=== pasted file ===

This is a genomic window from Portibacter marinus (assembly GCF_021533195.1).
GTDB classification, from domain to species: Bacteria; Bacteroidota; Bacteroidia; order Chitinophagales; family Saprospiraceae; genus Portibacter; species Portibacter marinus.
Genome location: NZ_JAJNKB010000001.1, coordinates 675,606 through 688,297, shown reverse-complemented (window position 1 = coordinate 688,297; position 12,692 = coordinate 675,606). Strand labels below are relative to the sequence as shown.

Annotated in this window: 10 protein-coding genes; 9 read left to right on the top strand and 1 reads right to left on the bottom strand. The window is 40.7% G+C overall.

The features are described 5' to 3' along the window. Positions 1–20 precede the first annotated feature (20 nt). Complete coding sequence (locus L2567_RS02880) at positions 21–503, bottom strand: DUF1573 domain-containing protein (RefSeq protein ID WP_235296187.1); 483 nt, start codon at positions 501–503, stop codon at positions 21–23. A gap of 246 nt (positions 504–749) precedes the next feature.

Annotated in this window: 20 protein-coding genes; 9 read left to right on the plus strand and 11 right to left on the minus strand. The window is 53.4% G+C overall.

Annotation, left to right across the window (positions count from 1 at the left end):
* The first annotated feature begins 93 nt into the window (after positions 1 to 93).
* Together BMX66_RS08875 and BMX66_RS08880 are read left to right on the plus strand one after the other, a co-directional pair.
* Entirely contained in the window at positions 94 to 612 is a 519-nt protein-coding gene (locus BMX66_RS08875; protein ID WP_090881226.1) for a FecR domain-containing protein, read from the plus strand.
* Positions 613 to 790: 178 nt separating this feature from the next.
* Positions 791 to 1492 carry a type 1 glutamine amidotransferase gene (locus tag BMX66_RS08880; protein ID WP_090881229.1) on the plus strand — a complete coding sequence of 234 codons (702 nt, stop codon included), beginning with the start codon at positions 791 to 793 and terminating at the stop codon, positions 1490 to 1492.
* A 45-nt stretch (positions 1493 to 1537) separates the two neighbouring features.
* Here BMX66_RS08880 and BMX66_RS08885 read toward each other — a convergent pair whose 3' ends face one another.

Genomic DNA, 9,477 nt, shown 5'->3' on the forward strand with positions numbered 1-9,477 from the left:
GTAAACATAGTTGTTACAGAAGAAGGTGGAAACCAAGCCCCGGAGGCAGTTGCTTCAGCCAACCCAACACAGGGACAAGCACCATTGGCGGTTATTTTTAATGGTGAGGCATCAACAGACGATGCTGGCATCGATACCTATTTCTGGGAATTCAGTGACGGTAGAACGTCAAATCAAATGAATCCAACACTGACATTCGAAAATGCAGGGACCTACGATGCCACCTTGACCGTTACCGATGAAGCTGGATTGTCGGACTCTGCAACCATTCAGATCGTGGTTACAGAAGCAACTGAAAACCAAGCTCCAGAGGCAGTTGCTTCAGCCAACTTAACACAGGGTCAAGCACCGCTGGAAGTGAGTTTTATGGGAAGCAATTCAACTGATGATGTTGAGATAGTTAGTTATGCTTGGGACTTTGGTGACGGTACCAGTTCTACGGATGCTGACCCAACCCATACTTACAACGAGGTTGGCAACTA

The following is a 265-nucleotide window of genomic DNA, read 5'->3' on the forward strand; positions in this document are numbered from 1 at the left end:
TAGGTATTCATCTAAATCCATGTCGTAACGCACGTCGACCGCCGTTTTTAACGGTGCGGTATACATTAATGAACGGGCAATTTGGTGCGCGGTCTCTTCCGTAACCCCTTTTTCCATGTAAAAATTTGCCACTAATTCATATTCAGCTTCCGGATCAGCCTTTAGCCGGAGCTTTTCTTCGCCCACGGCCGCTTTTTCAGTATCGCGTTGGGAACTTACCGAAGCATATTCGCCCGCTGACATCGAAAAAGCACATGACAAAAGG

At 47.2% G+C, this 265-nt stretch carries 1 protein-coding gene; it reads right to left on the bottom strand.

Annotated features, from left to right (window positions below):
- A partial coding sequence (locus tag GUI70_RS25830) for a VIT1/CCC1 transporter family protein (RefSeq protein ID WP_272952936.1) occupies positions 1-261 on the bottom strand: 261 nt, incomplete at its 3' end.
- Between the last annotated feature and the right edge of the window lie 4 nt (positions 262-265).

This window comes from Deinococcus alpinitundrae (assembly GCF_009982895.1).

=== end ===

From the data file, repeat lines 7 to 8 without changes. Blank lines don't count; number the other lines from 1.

Annotation, left to right across the window (positions count from 1 at the left end):
* The first annotated feature begins 93 nt into the window (after positions 1 to 93).